Re: MathML-in-HTML5


> But what I gather so far is that 
> IE+MathPlayer only supports prefixed tags, with the prefix declared in 
> the <html>. (If I understand it correctly, it doesn't even work with 
> <math xmlns="mathml-namespace">.

unfortunately this is true, although you can have everything _except_
the outer math element being prefixed
see the third example in
which probably had this use in mind...

The outer level math tag has to be prefixed as that is the hook that
allows the rendering behaviour to kick in.

> Hence, either I go off and add support for the plain <math>...</math>, 
> which will only work in Mozilla out-of-the-box and wouldn't be quite an 
> overture to IE+MathPlayer (without yet again content negotiation or some 
> JS trickeries by authors), or to get seamless interoperability, HTML5 
> may need a provision for prefixed tags (at least in the case of MathML), 
> and this is where we have got so far in the discussion.

> The starting patch that I indicated in the opening already supports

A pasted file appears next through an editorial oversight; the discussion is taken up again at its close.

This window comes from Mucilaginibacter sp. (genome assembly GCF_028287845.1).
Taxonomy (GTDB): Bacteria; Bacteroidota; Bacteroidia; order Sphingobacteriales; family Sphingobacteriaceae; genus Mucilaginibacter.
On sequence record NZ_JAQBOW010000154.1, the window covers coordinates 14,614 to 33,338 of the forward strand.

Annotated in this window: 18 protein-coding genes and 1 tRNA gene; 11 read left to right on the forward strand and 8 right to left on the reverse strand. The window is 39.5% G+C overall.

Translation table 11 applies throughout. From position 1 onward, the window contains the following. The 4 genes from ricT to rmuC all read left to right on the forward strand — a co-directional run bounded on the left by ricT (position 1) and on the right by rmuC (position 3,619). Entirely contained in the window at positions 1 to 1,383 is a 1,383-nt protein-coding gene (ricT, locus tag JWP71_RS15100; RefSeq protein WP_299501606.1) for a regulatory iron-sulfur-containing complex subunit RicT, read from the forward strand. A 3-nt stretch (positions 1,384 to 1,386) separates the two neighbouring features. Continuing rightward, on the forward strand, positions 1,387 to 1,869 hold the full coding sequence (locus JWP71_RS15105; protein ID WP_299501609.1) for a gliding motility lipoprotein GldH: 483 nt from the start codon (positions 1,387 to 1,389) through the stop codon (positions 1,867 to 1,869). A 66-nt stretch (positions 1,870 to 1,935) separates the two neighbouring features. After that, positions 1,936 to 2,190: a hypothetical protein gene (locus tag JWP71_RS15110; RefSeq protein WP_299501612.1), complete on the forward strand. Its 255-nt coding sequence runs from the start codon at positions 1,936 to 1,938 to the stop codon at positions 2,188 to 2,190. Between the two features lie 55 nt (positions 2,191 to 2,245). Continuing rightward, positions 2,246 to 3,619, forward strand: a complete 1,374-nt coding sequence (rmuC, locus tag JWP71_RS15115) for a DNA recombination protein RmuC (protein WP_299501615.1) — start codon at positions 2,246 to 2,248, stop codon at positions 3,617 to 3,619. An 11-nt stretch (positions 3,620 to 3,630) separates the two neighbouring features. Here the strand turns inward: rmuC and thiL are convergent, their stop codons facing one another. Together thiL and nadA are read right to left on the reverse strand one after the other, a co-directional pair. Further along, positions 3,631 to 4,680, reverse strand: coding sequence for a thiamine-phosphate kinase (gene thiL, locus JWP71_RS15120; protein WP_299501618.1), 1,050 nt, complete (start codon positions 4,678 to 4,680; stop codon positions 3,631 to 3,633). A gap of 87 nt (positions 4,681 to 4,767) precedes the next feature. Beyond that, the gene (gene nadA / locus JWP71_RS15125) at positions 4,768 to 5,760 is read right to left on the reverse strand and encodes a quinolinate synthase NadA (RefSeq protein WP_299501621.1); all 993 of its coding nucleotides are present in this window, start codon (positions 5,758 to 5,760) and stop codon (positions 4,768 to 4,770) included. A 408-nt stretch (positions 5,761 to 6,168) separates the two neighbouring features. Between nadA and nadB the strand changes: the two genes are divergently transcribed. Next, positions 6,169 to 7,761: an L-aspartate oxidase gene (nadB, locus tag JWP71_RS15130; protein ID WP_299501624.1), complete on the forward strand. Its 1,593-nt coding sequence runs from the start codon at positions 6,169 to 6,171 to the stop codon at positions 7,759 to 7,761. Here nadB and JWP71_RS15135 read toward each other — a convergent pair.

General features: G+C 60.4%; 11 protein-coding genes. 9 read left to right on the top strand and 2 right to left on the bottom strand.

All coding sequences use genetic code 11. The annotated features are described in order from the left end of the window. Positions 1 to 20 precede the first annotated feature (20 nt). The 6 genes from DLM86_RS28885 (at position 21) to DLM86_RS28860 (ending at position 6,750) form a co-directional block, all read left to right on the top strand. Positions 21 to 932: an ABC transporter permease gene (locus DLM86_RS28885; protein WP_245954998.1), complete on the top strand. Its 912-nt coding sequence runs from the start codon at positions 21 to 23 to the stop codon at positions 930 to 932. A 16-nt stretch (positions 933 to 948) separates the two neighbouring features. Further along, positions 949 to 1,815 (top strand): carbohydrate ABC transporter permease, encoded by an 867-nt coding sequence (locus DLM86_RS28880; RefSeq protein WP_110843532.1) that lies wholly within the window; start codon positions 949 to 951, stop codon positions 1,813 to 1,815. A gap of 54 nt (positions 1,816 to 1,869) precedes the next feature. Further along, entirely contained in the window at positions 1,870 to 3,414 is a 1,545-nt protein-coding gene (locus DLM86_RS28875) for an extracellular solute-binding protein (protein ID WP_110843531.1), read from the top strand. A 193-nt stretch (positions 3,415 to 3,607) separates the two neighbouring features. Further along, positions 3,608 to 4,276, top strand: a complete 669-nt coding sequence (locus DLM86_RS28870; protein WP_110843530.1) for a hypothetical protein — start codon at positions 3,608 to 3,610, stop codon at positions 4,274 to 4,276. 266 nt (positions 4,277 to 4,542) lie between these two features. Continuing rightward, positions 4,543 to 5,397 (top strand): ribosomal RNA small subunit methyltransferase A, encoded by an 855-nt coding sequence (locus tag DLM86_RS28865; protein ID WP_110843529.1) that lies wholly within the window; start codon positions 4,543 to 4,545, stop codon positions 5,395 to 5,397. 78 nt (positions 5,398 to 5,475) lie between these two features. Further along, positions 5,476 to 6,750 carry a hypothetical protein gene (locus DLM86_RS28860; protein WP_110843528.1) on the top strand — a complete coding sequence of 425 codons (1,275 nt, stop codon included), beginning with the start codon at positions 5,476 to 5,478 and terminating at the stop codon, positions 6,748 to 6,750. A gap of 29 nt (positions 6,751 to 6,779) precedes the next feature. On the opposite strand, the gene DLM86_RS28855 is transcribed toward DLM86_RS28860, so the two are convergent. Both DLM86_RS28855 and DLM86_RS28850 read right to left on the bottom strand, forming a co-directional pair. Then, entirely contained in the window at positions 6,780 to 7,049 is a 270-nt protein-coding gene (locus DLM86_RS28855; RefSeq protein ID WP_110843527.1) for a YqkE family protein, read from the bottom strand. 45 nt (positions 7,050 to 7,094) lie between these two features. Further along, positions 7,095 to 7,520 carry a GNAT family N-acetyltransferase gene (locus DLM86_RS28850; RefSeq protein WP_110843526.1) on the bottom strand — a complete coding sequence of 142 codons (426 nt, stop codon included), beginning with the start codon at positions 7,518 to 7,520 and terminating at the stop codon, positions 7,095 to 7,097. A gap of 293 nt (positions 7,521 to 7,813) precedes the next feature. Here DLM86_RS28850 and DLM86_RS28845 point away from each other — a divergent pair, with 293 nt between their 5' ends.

> prefixed tags, i.e., <html xmlns:m="mathml-namespace">, with
> <m:math>...</m:math> in the document,
> as well as the typical
> <math xmlns="mathml-namespace">...</math>

If we're experimenting with mathml in html, I think that is what you
should do. It's true that  the second form doesn't currently work in IE
but it's not beyond possibility that it could be made to work in IE 7.x 
(or 8.x or whatever) and it _allows_ a form that works on both systems,
with the prefix, which is good.

As for the general discussion of whethe XML syntax would be enforced, I
think the most important point is that XML syntax (including namespaces)
be _allowed_  otherwise as others have pointed out, MathML authoring
systems have a real problem: DOM level compatibility of the parsed tree
doesn't really help if MathML is moving from MSWord to maple to
mathematica to the Web as _serialised_  MathML document fragments.

If implementation-wise MathML in HTML is going to be parsed by the HTML
parser rather than an XML one then it's presumably not feasible to
demand that all XML parsing rules are enforced. This is something that
personally I could live with especially if it were described as "error
recovery" rather than a different serialisation syntax. It would also be
good to have a specified algorithm for this (a la html5) rather than
just leaving it up to the browser (at least at the specification level,
even if implementations use existing parser stratgeies for the immediate


Received on Wednesday, 11 October 2006 15:50:53 UTC